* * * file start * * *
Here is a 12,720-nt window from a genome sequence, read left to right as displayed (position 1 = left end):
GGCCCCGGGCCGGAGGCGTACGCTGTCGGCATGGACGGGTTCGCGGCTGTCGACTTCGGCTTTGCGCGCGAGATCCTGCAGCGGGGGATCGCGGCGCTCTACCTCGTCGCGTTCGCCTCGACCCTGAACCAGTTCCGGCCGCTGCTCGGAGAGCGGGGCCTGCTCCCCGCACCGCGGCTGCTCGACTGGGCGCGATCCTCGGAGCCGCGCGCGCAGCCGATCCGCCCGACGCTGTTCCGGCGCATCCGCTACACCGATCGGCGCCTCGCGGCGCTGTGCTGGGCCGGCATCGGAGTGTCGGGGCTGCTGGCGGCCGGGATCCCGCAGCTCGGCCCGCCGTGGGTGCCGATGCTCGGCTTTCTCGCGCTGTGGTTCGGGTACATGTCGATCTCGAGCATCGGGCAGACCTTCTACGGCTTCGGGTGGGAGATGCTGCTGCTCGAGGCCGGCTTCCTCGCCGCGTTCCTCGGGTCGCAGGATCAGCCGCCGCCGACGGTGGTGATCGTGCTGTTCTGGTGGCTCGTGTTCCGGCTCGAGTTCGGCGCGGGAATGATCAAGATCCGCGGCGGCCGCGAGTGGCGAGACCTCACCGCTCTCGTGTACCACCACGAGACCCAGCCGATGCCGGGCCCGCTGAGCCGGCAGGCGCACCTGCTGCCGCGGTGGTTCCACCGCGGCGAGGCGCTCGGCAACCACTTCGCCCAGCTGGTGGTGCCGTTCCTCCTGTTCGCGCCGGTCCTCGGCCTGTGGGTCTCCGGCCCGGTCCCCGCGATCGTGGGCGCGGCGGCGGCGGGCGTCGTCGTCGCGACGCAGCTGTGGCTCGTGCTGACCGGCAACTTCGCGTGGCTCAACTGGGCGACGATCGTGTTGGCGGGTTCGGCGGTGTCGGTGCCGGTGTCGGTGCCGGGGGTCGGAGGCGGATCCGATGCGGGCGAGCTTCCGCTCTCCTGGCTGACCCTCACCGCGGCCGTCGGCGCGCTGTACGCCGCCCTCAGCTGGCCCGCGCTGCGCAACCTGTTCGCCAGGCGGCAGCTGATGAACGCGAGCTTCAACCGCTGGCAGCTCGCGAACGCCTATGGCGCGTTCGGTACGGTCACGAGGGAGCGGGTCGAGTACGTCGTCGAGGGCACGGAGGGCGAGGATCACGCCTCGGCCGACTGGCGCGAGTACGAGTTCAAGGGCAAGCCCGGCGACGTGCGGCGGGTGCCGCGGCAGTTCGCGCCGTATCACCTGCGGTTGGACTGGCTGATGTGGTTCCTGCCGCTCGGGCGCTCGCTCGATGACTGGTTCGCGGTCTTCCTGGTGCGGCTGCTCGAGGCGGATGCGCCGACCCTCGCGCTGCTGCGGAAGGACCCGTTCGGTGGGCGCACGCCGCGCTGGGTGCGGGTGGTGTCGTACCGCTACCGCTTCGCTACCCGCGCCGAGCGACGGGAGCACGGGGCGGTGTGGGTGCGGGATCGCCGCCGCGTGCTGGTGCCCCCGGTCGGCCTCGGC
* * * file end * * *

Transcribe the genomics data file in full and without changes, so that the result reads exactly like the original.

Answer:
Here is a 12,720-nt window from a genome sequence, read left to right as displayed (position 1 = left end):
GGCCCCGGGCCGGAGGCGTACGCTGTCGGCATGGACGGGTTCGCGGCTGTCGACTTCGGCTTTGCGCGCGAGATCCTGCAGCGGGGGATCGCGGCGCTCTACCTCGTCGCGTTCGCCTCGACCCTGAACCAGTTCCGGCCGCTGCTCGGAGAGCGGGGCCTGCTCCCCGCACCGCGGCTGCTCGACTGGGCGCGATCCTCGGAGCCGCGCGCGCAGCCGATCCGCCCGACGCTGTTCCGGCGCATCCGCTACACCGATCGGCGCCTCGCGGCGCTGTGCTGGGCCGGCATCGGAGTGTCGGGGCTGCTGGCGGCCGGGATCCCGCAGCTCGGCCCGCCGTGGGTGCCGATGCTCGGCTTTCTCGCGCTGTGGTTCGGGTACATGTCGATCTCGAGCATCGGGCAGACCTTCTACGGCTTCGGGTGGGAGATGCTGCTGCTCGAGGCCGGCTTCCTCGCCGCGTTCCTCGGGTCGCAGGATCAGCCGCCGCCGACGGTGGTGATCGTGCTGTTCTGGTGGCTCGTGTTCCGGCTCGAGTTCGGCGCGGGAATGATCAAGATCCGCGGCGGCCGCGAGTGGCGAGACCTCACCGCTCTCGTGTACCACCACGAGACCCAGCCGATGCCGGGCCCGCTGAGCCGGCAGGCGCACCTGCTGCCGCGGTGGTTCCACCGCGGCGAGGCGCTCGGCAACCACTTCGCCCAGCTGGTGGTGCCGTTCCTCCTGTTCGCGCCGGTCCTCGGCCTGTGGGTCTCCGGCCCGGTCCCCGCGATCGTGGGCGCGGCGGCGGCGGGCGTCGTCGTCGCGACGCAGCTGTGGCTCGTGCTGACCGGCAACTTCGCGTGGCTCAACTGGGCGACGATCGTGTTGGCGGGTTCGGCGGTGTCGGTGCCGGTGTCGGTGCCGGGGGTCGGAGGCGGATCCGATGCGGGCGAGCTTCCGCTCTCCTGGCTGACCCTCACCGCGGCCGTCGGCGCGCTGTACGCCGCCCTCAGCTGGCCCGCGCTGCGCAACCTGTTCGCCAGGCGGCAGCTGATGAACGCGAGCTTCAACCGCTGGCAGCTCGCGAACGCCTATGGCGCGTTCGGTACGGTCACGAGGGAGCGGGTCGAGTACGTCGTCGAGGGCACGGAGGGCGAGGATCACGCCTCGGCCGACTGGCGCGAGTACGAGTTCAAGGGCAAGCCCGGCGACGTGCGGCGGGTGCCGCGGCAGTTCGCGCCGTATCACCTGCGGTTGGACTGGCTGATGTGGTTCCTGCCGCTCGGGCGCTCGCTCGATGACTGGTTCGCGGTCTTCCTGGTGCGGCTGCTCGAGGCGGATGCGCCGACCCTCGCGCTGCTGCGGAAGGACCCGTTCGGTGGGCGCACGCCGCGCTGGGTGCGGGTGGTGTCGTACCGCTACCGCTTCGCTACCCGCGCCGAGCGACGGGAGCACGGGGCGGTGTGGGTGCGGGATCGCCGCCGCGTGCTGGTGCCCCCGGTCGGCCTCGGC